A few weeks ago, we (Bellefield) were invited to share our experiences as legal technology entrepreneurs with the newly-formed startup accelerator at the University of Pittsburgh, The Blast Furnace.
To know us is to know that we are proud Pitt alumni and even more proud legal technology entrepreneurs. At this stage in our careers, we’re often asked to speak about our experiences in entrepreneurship. In telling these stories we’ve found that there are two sides of the story. There’s the often told story about success - the one that appears on LinkedIn or in a Bio. And then there’s the ‘real ‘ story---the story that entrepreneurs rarely tell of how difficult it is to achieve success. Sometimes the real story is a horror story, a road that is anything but direct.
In living this story with my co-founders, I’ve come up with 10 principles for building a successful startup in legal technology - and it’s not all roses and poetry.
#1: Having just a product means NOTHING.
That is, your product has no relevance if you don’t market and sell it. With our first company we pretty much pioneered SaaS for law firms. Arguably, we had product that was so good that you didn’t even need to “sell it.” Not only was the value proposition there, but the technology was incredible. Buyers were just going to snatch it out of our hands. Right? No. It took a lot more than planned to get the first couple dozens of customers. At that point, we understood, that despite how smart we thought we were, and despite our ability to overcome any obstacle, without sales, your product means nothing. Although as founders “you are always selling”, you need to build a sales organization.
#2: Everyday, dress appropriately to go to the battlefield.
Every morning, you are not dressing to go to work like most people do, you are dressing to go to the battlefield. Yes! Make sure you wear your tough skin jeans, and put your ego in your pocket, and, of course, be ready to wear multiple hats. Who might you meet on the battlefield? Competition, financial obligations, and personal priorities will all compete for your time, focus, energy, and solutions. Be ready, each and every day.
#3 Be laser focused.
Focus is everything. Learn to say “no” and say it often. Distractions are plentiful and everybody has an idea to make your product better. When doing a startup, focus is your best currency. Staying focused is critical in every aspect of a startup lifecycle, from product development all the way to marketing and sales.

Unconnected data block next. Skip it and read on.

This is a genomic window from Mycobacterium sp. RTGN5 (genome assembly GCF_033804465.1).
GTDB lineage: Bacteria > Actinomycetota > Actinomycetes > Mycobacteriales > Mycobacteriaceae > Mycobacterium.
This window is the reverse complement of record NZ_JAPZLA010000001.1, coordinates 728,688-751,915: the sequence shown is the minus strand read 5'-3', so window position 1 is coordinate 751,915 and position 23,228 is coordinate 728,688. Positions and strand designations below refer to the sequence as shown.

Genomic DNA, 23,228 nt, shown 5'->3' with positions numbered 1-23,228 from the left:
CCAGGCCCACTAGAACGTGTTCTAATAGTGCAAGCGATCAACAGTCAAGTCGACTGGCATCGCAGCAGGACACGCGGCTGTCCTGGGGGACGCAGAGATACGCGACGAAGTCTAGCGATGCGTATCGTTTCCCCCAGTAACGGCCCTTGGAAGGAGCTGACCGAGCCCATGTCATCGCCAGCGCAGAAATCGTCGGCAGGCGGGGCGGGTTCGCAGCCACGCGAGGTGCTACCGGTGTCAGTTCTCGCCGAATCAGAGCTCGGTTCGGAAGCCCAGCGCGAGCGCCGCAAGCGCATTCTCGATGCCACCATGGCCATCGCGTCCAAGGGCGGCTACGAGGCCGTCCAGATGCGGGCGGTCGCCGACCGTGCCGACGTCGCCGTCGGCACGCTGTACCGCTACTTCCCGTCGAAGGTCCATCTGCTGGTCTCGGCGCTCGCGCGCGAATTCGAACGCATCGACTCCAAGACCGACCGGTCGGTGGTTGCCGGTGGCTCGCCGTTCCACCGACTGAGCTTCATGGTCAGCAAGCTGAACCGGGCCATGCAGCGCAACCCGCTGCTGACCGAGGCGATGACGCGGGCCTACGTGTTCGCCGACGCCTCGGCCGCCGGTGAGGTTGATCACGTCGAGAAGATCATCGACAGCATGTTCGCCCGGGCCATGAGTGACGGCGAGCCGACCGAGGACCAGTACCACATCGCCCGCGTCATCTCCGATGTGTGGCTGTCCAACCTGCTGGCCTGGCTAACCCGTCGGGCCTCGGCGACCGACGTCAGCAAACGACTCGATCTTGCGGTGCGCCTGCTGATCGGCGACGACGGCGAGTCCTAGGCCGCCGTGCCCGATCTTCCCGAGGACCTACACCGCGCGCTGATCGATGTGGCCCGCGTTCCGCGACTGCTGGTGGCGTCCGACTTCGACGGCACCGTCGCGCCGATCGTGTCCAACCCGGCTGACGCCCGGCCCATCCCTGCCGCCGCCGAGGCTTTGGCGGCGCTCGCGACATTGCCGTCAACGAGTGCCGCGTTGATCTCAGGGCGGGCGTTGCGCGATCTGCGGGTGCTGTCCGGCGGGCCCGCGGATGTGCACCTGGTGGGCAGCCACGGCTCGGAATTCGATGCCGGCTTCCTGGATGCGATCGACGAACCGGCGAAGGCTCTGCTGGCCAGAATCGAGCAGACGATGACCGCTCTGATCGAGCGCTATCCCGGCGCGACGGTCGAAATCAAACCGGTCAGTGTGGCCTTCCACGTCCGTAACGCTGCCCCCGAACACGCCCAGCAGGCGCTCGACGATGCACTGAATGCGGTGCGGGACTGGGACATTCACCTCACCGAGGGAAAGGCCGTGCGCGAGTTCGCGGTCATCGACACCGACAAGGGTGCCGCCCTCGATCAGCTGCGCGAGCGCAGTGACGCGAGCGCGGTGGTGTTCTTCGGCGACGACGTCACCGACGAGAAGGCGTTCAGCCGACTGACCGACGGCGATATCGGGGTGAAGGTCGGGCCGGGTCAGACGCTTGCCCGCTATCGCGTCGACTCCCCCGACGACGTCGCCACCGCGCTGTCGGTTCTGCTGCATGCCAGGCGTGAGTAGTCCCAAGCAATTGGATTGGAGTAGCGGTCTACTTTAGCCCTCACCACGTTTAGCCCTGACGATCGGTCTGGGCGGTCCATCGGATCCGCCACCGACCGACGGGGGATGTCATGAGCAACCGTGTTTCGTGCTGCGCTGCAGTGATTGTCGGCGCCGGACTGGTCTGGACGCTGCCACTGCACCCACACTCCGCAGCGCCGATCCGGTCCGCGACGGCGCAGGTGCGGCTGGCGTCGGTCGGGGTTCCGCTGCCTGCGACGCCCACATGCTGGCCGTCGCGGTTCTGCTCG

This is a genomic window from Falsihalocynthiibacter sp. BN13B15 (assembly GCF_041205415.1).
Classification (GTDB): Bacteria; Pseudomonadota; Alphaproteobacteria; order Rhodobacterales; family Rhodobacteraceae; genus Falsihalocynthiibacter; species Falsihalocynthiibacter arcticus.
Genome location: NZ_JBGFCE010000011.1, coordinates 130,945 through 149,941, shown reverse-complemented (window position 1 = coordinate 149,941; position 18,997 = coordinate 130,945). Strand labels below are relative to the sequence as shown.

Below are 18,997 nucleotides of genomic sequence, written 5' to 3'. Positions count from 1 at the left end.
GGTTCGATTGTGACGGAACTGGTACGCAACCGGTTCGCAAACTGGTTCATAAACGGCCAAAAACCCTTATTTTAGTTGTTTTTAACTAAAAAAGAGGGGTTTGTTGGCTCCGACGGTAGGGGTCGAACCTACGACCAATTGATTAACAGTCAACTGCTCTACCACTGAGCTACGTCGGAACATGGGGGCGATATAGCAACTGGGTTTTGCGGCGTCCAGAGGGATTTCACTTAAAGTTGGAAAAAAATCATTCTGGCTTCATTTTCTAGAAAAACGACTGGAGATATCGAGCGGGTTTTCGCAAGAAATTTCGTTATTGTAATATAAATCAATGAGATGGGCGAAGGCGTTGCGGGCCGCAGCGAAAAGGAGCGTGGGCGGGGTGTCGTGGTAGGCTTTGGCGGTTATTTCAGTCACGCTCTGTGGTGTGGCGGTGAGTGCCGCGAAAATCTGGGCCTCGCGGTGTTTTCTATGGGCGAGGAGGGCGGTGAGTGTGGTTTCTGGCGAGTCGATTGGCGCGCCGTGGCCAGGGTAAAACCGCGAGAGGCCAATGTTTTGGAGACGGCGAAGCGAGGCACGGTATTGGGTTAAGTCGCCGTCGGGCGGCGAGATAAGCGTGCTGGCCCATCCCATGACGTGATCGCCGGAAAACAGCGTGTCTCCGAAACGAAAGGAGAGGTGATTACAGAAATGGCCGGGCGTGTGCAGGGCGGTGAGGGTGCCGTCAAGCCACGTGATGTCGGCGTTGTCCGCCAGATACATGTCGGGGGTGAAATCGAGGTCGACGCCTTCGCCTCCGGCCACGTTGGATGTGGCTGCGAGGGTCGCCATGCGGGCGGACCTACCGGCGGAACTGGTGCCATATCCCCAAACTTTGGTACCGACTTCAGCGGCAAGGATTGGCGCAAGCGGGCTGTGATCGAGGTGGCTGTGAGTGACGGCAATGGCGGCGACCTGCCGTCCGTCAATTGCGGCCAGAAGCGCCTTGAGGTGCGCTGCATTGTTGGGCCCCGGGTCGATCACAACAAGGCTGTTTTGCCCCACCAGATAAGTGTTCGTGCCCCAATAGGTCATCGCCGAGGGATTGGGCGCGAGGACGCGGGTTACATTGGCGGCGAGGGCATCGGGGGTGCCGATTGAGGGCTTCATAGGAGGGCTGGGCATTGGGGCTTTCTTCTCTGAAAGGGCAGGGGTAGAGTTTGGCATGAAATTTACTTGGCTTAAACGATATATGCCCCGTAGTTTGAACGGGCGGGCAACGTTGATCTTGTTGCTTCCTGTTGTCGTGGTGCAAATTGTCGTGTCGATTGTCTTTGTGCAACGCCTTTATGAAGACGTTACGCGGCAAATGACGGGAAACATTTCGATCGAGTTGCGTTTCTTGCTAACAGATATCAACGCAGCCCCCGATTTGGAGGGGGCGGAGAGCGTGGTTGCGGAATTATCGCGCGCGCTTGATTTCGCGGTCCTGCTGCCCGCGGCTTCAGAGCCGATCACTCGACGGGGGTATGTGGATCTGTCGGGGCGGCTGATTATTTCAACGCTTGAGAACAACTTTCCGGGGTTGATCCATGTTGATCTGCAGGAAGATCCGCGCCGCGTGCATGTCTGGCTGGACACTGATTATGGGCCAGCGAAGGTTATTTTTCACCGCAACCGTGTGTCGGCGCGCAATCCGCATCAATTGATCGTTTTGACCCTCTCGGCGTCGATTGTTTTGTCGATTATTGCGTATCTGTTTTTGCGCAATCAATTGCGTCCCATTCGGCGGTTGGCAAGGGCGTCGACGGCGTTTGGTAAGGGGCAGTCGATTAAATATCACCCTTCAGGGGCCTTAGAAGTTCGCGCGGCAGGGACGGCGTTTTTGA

#4 It’s OK to make mistakes.
Mistakes are inevitable, just make sure none are fatal and that you learn from them. It all goes along with taking calculated risks.
#5 Don’t walk in looking for the door.
Don't make an ‘Exit Strategy’ the goal of your startup. There is no exit without a great entrance. Instead of daydreaming on multiples, get to work and devote all your energy to building a product/service that people love and want to use. You will be more productive there.
#6 Choosing a partner is a “make it” or “break it.”
At the beginning, we all tend to be shortsighted and believe nothing ever is going to happen. And this is one of the biggest mistakes we can do when building a startup, choosing the wrong partner. Don't just pick your friend or someone you like. Choose a partner where skillsets are balanced.
#7 You need an attorney or legal advisor.
Early on, I thought everyone would play fair. As an early stage startup, delaying to engage legal help can be a make or break it. Get your house in order from the start and get an attorney you trust.
#8 Have the endurance and patience to hang on through tough times.
There will be tough times, many times, you can trust on that. Don’t give up too soon and remember “this too shall pass.” I use this acronym as my mantra: “Hang On Pain Ends= HOPE.”
#9 There are no shortcuts.
When you think there are shortcuts, life has a way of making you pay for it. So suck it up and do it the right way from the beginning. Take your time and do it right from the start, and you’ll be satisfied later!
#10 You only have so much time, so choose wisely.
There are endless ways to spend your time, however, time is a limited resource. Be mindful of how you are spending your time. After all, you’ll never get back the hour that you wasted on Facebook!
As you might imagine, my co-founder Dani has his own set of lessons learned from our startup experiences. Here are Dani’s two most important lessons for entrepreneurs:
#1: Be memorable.
In college, Dani found a unique way of introducing himself to his professors and classmates that has caused people to remember him 20 years later. The lesson for entrepreneurs is to stand out from the noise in a memorable way. Seize every opportunity to distinguish yourself and stand out from the crowd. Dani is a technologist and he understands the difficulty and value of being able to stand out from the crowd.
#2: Build your own reputation.
The way that you represent yourself and your business is important to your success. Dani emphasized the right way to represent yourself and how it makes a difference on how you succeed. For those of us in the legal industry, we know that it is a small world (after all!) and firms talk.Your reputation as a vendor travels quickly and can work for you or against you. The reputation that we built with eBillingHub helped us tremendously when we launched Bellefield.
Read more about the startup lessons shared by Dani and I in Blast Furnace Director, Greg Coticchia’s LinkedIn Post here. You can also check out our slideshow: Graduating Pitt and Doing a Startup.
What have you learned either as a startup or legal technology professional? Share your experiences in the comments section below.